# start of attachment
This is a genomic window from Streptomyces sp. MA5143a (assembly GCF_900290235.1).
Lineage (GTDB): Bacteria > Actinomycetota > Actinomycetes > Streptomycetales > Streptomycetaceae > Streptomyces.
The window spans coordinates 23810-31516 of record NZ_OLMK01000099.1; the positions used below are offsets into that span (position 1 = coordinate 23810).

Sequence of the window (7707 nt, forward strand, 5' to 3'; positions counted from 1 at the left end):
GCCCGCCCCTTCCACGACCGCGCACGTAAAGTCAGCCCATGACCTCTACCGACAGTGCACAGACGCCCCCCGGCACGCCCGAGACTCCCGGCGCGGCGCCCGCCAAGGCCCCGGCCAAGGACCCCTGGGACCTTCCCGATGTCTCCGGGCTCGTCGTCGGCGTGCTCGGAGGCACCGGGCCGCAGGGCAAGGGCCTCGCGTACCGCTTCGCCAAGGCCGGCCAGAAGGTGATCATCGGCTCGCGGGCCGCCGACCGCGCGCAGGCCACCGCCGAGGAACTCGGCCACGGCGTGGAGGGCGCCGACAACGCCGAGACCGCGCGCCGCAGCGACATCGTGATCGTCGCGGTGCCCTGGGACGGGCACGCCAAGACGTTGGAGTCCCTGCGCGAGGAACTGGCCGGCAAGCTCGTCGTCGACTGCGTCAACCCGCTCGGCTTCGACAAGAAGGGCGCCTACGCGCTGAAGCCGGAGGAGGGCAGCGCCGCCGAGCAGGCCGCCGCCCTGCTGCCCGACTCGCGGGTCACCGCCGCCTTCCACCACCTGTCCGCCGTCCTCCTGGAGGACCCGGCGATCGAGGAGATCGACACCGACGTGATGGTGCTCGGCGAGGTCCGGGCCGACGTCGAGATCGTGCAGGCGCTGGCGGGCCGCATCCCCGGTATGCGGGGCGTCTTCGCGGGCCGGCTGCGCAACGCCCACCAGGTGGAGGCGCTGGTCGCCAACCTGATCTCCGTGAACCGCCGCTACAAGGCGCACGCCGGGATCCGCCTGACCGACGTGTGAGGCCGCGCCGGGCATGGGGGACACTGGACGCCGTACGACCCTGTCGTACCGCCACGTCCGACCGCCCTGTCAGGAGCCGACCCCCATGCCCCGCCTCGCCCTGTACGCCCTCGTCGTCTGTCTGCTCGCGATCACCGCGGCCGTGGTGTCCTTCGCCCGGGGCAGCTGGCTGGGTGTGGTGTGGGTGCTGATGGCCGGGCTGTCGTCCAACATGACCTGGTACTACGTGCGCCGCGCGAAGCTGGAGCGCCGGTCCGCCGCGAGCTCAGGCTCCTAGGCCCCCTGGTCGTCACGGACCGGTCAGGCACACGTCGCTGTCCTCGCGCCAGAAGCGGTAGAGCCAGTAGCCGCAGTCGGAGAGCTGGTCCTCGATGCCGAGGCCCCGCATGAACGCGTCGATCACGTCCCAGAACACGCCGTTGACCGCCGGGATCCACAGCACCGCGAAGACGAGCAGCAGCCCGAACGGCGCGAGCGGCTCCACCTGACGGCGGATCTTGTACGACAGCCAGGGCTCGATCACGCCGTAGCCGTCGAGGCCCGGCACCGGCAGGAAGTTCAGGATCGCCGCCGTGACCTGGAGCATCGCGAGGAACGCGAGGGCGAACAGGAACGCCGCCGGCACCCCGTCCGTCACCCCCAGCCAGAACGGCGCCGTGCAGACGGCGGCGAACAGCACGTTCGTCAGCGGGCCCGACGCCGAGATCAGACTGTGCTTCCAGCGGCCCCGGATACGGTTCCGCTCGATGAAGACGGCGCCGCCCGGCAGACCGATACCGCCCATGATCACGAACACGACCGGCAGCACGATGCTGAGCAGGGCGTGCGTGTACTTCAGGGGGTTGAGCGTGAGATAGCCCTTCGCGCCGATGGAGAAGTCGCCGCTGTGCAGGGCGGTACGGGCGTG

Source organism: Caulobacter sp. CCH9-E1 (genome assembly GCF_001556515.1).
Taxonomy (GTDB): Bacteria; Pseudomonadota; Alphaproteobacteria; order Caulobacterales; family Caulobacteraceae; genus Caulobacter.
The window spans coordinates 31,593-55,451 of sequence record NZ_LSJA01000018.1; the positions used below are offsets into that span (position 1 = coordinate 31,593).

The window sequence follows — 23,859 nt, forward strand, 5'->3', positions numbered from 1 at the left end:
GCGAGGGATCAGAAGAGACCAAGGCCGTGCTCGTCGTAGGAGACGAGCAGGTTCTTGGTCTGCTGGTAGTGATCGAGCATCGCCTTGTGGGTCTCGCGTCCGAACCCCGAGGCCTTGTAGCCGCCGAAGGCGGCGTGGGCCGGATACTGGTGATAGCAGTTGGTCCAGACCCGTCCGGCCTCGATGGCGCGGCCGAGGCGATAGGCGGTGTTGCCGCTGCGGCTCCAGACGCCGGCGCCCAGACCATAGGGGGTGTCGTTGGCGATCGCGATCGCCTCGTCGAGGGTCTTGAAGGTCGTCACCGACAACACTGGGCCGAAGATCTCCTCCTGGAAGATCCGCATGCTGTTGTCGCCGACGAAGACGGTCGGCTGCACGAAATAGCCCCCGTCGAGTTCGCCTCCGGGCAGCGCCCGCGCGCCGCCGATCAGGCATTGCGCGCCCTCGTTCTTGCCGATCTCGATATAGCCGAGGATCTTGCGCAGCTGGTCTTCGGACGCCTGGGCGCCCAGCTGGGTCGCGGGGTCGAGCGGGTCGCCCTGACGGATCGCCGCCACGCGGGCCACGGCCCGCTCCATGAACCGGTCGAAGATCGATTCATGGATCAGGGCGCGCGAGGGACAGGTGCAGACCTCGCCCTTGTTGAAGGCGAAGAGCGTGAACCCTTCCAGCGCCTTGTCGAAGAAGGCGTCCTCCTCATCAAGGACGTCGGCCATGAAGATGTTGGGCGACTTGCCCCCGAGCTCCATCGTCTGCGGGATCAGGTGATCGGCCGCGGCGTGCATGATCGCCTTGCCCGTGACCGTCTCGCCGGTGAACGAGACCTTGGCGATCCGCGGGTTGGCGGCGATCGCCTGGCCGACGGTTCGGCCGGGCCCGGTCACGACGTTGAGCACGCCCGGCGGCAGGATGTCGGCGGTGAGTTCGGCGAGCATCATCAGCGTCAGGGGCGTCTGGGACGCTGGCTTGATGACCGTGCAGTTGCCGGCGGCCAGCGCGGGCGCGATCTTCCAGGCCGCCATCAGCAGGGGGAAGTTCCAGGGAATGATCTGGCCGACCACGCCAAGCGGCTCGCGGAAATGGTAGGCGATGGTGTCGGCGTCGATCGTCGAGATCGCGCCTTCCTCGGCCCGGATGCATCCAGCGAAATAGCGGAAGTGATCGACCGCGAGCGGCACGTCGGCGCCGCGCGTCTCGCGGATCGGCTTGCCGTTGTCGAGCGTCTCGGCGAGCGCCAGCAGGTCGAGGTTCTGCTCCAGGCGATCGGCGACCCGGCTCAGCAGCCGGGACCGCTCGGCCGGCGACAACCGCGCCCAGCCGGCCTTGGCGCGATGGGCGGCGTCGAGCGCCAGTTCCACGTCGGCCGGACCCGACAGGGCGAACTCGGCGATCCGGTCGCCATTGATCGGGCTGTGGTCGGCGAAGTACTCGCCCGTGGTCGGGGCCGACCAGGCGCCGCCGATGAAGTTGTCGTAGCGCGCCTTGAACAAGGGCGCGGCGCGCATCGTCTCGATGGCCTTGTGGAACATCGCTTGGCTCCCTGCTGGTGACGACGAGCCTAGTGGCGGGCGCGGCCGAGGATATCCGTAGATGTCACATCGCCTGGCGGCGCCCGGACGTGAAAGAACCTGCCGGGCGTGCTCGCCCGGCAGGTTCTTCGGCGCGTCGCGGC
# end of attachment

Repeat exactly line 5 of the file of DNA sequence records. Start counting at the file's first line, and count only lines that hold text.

GCCCGCCCCTTCCACGACCGCGCACGTAAAGTCAGCCCATGACCTCTACCGACAGTGCACAGACGCCCCCCGGCACGCCCGAGACTCCCGGCGCGGCGCCCGCCAAGGCCCCGGCCAAGGACCCCTGGGACCTTCCCGATGTCTCCGGGCTCGTCGTCGGCGTGCTCGGAGGCACCGGGCCGCAGGGCAAGGGCCTCGCGTACCGCTTCGCCAAGGCCGGCCAGAAGGTGATCATCGGCTCGCGGGCCGCCGACCGCGCGCAGGCCACCGCCGAGGAACTCGGCCACGGCGTGGAGGGCGCCGACAACGCCGAGACCGCGCGCCGCAGCGACATCGTGATCGTCGCGGTGCCCTGGGACGGGCACGCCAAGACGTTGGAGTCCCTGCGCGAGGAACTGGCCGGCAAGCTCGTCGTCGACTGCGTCAACCCGCTCGGCTTCGACAAGAAGGGCGCCTACGCGCTGAAGCCGGAGGAGGGCAGCGCCGCCGAGCAGGCCGCCGCCCTGCTGCCCGACTCGCGGGTCACCGCCGCCTTCCACCACCTGTCCGCCGTCCTCCTGGAGGACCCGGCGATCGAGGAGATCGACACCGACGTGATGGTGCTCGGCGAGGTCCGGGCCGACGTCGAGATCGTGCAGGCGCTGGCGGGCCGCATCCCCGGTATGCGGGGCGTCTTCGCGGGCCGGCTGCGCAACGCCCACCAGGTGGAGGCGCTGGTCGCCAACCTGATCTCCGTGAACCGCCGCTACAAGGCGCACGCCGGGATCCGCCTGACCGACGTGTGAGGCCGCGCCGGGCATGGGGGACACTGGACGCCGTACGACCCTGTCGTACCGCCACGTCCGACCGCCCTGTCAGGAGCCGACCCCCATGCCCCGCCTCGCCCTGTACGCCCTCGTCGTCTGTCTGCTCGCGATCACCGCGGCCGTGGTGTCCTTCGCCCGGGGCAGCTGGCTGGGTGTGGTGTGGGTGCTGATGGCCGGGCTGTCGTCCAACATGACCTGGTACTACGTGCGCCGCGCGAAGCTGGAGCGCCGGTCCGCCGCGAGCTCAGGCTCCTAGGCCCCCTGGTCGTCACGGACCGGTCAGGCACACGTCGCTGTCCTCGCGCCAGAAGCGGTAGAGCCAGTAGCCGCAGTCGGAGAGCTGGTCCTCGATGCCGAGGCCCCGCATGAACGCGTCGATCACGTCCCAGAACACGCCGTTGACCGCCGGGATCCACAGCACCGCGAAGACGAGCAGCAGCCCGAACGGCGCGAGCGGCTCCACCTGACGGCGGATCTTGTACGACAGCCAGGGCTCGATCACGCCGTAGCCGTCGAGGCCCGGCACCGGCAGGAAGTTCAGGATCGCCGCCGTGACCTGGAGCATCGCGAGGAACGCGAGGGCGAACAGGAACGCCGCCGGCACCCCGTCCGTCACCCCCAGCCAGAACGGCGCCGTGCAGACGGCGGCGAACAGCACGTTCGTCAGCGGGCCCGACGCCGAGATCAGACTGTGCTTCCAGCGGCCCCGGATACGGTTCCGCTCGATGAAGACGGCGCCGCCCGGCAGACCGATACCGCCCATGATCACGAACACGACCGGCAGCACGATGCTGAGCAGGGCGTGCGTGTACTTCAGGGGGTTGAGCGTGAGATAGCCCTTCGCGCCGATGGAGAAGTCGCCGCTGTGCAGGGCGGTACGGGCGTG